Stress fracture foot problems develop when there is a small break in one of the foot bones.
They most commonly occur due to repetitive overloading of the foot in sports.
In many cases the actual fracture may be extremely small, the width of a single hair, but they can also be extremely painful.
When treated correctly stress fractures usually heal quickly, but if they are left untreated they can become a serious problem, leading to chronic pain and stiffness.
Foot stress fractures develop when the foot is repeatedly over-loaded placing too much force through the foot bones. It is typically the repetitive action of the foot striking the floor that leads to foot stress fractures with activities such as football, tennis, gymnastics and basketball. Runners are also commonly affected.
Stress fractures foot problems usually affect people who have suddenly increased their activity levels, whether it be that they’ve taken up a new sport or have suddenly increased their training levels, be it the intensity, duration or frequency. This causes two problems:
Firstly, the muscles in the foot do not have the strength and endurance needed to cope with the increased activity levels and are unable to provide the support needed to the foot bones. This leads to excessive force going through the bones which can cause a crack in the bone.
Secondly, the bones in our body are continually regenerating. Old bone is reabsorbed and new bone is formed – this is quite normal. When too much force goes through the bones, the new bone growth is unable to keep up with bone reabsorption leading to small cracks in the bone.
As we have already seen, stress fracture foot problems typically affect athletes, particularly if the have recently increased training levels or taken up a new sport. There are also other factors that increase the risk of stress fractures foot problems:
Stress fractures of the foot typically affect the metatarsals, calcaneus (heel), navicular and fibula (outer shin). To find out more, visit the foot bones anatomy section.
The most common type is a metatarsal stress fracture, also known as a March Fracture because they commonly occur in soldiers and hikers.
The most common symptoms of a stress fracture of the foot are:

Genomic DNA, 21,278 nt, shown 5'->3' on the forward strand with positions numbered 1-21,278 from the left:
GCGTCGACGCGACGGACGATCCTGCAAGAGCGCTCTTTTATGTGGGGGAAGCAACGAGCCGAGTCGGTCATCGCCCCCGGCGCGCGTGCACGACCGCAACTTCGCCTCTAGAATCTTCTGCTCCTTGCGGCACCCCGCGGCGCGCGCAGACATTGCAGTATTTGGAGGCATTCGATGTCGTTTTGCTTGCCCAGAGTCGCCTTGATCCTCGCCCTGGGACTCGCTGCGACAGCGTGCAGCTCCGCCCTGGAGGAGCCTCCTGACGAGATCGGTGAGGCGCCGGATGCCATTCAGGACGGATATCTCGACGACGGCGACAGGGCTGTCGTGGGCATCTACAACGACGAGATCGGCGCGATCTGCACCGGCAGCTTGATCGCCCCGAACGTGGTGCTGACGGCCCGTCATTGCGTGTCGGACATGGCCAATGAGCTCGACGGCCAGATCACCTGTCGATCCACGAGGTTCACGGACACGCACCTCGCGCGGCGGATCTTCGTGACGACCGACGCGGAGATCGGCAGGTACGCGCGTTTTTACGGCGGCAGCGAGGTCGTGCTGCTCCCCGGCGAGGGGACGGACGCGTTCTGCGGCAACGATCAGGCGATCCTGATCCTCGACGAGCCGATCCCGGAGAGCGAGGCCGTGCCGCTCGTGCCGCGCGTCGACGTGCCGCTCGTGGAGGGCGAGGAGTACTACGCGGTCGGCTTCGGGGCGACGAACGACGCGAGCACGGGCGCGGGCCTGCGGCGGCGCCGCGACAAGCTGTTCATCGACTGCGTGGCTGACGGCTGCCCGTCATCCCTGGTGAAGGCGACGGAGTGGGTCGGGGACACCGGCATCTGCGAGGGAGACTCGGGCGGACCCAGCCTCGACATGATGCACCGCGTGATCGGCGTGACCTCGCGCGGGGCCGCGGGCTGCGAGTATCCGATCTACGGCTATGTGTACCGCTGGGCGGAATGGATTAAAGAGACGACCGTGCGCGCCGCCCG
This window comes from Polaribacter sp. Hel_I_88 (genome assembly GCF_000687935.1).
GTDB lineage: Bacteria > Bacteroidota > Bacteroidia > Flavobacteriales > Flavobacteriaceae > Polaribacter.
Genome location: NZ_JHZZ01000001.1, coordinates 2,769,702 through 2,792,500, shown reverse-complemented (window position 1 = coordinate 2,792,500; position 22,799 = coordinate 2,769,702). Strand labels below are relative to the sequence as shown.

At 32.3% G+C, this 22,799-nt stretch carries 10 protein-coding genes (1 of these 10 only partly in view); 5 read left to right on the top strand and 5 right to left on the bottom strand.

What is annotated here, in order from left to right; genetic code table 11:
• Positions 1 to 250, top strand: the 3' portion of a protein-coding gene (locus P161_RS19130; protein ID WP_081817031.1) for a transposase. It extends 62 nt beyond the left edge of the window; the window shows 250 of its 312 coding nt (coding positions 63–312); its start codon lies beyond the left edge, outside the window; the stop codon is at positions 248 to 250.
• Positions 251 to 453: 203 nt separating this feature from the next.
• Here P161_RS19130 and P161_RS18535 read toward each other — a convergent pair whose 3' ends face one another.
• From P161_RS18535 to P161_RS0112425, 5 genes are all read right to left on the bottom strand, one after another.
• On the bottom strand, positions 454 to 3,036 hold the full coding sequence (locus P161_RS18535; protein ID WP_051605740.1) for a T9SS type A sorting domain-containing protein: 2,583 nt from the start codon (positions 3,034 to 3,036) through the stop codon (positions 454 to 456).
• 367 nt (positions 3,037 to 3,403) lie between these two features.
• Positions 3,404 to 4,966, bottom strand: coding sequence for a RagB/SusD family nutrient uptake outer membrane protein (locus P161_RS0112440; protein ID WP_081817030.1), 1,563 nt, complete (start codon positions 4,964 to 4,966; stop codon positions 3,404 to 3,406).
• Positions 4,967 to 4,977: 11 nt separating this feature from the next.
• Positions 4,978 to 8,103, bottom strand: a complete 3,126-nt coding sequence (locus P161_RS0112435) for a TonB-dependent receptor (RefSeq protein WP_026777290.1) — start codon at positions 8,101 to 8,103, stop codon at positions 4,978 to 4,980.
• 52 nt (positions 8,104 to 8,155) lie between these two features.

Stress fracture foot problems can be diagnosed by your doctor. By talking about you activity levels, work and any medications you are on, as well as carrying out a physical examination, your doctor will be able to identify a stress fracture of the foot.
Your doctor may send you for an MRI scan or bone scan to confirm the diagnosis. X-rays are rarely done as they tend not to be sensitive enough to detect a foot stress fracture until it has begun to heal and the new bone growth shows up on the x-ray.
The goal of treatment for stress fracture foot problems is to reduce the pain and inflammation and allow the bone to fully heal so you can return to activity. Treatment for foot stress fractures usually consists of:
It is important not to return to your usual activities too quickly following stress fracture foot problems otherwise the fracture may not heal properly and you’ll be back to square one. Avoid the activity that caused the injury for approximately 6-8 weeks or longer if necessary until you are completely pain-free.
Pace yourself when you return to activity. Start slowly and gradually increase the intensity, duration and frequency. Ideally, start with non-weight bearing activities such as swimming and cycling before starting high-impact activities. If the pain returns, stop immediately.
As always, prevention is better than cure. Stress fracture foot problems frequently recur with approximately sixty percent of stress fractures sufferers having had a previous fracture.
Here are some top tips on how to reduce the risk of suffering from a stress fracture in your foot:
Stress fracture foot problems are just one cause of pain on the top of the foot. If this is not sounding quite like your problem, visit the top of foot pain section or the foot pain diagnosis section for help working out what is wrong.
Page Last Updated: 14/10/20
Next Review Due: 14/10/22